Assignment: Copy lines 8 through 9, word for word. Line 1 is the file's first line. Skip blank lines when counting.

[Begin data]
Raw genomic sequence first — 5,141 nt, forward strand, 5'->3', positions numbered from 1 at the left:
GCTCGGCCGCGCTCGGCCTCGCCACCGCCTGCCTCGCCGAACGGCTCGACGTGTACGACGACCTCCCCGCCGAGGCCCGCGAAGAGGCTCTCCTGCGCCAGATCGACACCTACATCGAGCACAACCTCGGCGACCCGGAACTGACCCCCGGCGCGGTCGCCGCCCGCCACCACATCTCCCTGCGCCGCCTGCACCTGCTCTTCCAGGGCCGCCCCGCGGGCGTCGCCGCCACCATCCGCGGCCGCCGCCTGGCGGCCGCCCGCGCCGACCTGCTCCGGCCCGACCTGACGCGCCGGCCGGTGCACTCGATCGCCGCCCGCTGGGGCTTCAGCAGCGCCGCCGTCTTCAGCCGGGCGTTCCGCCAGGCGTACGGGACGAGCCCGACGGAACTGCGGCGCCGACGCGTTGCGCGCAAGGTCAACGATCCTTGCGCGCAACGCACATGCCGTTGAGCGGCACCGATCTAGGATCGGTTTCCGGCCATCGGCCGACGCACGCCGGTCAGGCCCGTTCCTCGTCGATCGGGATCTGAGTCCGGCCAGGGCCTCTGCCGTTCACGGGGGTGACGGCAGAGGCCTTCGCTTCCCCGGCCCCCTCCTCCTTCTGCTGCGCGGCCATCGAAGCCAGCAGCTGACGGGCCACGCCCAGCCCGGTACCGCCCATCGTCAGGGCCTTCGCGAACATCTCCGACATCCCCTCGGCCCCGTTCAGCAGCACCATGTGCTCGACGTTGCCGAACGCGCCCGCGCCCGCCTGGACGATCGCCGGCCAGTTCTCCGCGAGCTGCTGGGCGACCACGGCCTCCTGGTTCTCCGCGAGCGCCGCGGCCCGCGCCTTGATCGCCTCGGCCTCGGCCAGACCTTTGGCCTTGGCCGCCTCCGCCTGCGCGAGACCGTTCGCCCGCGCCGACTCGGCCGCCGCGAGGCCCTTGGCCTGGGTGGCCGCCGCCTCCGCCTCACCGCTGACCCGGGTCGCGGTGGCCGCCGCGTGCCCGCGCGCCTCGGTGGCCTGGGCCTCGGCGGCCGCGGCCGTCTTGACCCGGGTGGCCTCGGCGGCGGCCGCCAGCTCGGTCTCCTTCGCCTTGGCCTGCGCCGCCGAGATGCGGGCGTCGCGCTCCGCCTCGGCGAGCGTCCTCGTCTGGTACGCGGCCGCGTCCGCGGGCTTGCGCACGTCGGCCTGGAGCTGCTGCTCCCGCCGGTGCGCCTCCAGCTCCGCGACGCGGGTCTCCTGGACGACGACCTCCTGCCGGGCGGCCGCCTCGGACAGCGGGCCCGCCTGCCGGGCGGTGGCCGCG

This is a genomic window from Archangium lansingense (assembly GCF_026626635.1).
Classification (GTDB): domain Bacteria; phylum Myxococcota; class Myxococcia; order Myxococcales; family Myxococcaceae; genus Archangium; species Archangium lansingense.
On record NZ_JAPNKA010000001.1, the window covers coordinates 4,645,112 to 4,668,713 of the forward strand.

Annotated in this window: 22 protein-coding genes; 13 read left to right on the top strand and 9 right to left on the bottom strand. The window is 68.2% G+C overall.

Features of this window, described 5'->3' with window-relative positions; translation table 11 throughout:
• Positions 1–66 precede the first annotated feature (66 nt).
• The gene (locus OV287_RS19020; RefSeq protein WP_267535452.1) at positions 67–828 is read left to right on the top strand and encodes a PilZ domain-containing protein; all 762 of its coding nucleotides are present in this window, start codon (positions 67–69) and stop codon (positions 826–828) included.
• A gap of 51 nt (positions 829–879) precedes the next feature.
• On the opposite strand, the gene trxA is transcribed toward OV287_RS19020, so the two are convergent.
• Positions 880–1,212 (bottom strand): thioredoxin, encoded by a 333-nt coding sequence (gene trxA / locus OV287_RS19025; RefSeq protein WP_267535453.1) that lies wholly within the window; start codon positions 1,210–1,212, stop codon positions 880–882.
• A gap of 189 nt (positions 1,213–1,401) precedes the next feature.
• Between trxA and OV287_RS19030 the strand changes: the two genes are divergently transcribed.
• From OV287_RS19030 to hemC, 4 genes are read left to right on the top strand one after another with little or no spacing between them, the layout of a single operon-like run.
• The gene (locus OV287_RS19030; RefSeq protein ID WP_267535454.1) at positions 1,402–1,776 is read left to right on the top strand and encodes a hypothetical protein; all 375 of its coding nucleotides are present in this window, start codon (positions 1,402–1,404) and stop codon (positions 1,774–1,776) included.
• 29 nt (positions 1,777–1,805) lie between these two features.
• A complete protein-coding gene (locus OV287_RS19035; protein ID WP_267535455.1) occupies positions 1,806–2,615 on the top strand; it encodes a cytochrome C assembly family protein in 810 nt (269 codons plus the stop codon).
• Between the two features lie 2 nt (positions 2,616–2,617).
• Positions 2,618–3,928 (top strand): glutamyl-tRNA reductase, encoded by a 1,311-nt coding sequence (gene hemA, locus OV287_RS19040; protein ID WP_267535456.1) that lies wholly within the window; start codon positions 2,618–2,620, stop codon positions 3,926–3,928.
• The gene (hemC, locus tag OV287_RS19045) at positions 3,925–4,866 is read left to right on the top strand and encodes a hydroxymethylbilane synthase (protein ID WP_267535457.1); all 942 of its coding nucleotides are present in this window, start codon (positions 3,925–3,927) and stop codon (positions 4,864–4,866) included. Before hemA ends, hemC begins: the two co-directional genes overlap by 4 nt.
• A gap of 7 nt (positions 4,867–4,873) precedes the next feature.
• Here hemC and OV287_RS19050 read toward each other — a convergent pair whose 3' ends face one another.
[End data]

• Positions 1–66 precede the first annotated feature (66 nt).
• The gene (locus OV287_RS19020; RefSeq protein WP_267535452.1) at positions 67–828 is read left to right on the top strand and encodes a PilZ domain-containing protein; all 762 of its coding nucleotides are present in this window, start codon (positions 67–69) and stop codon (positions 826–828) included.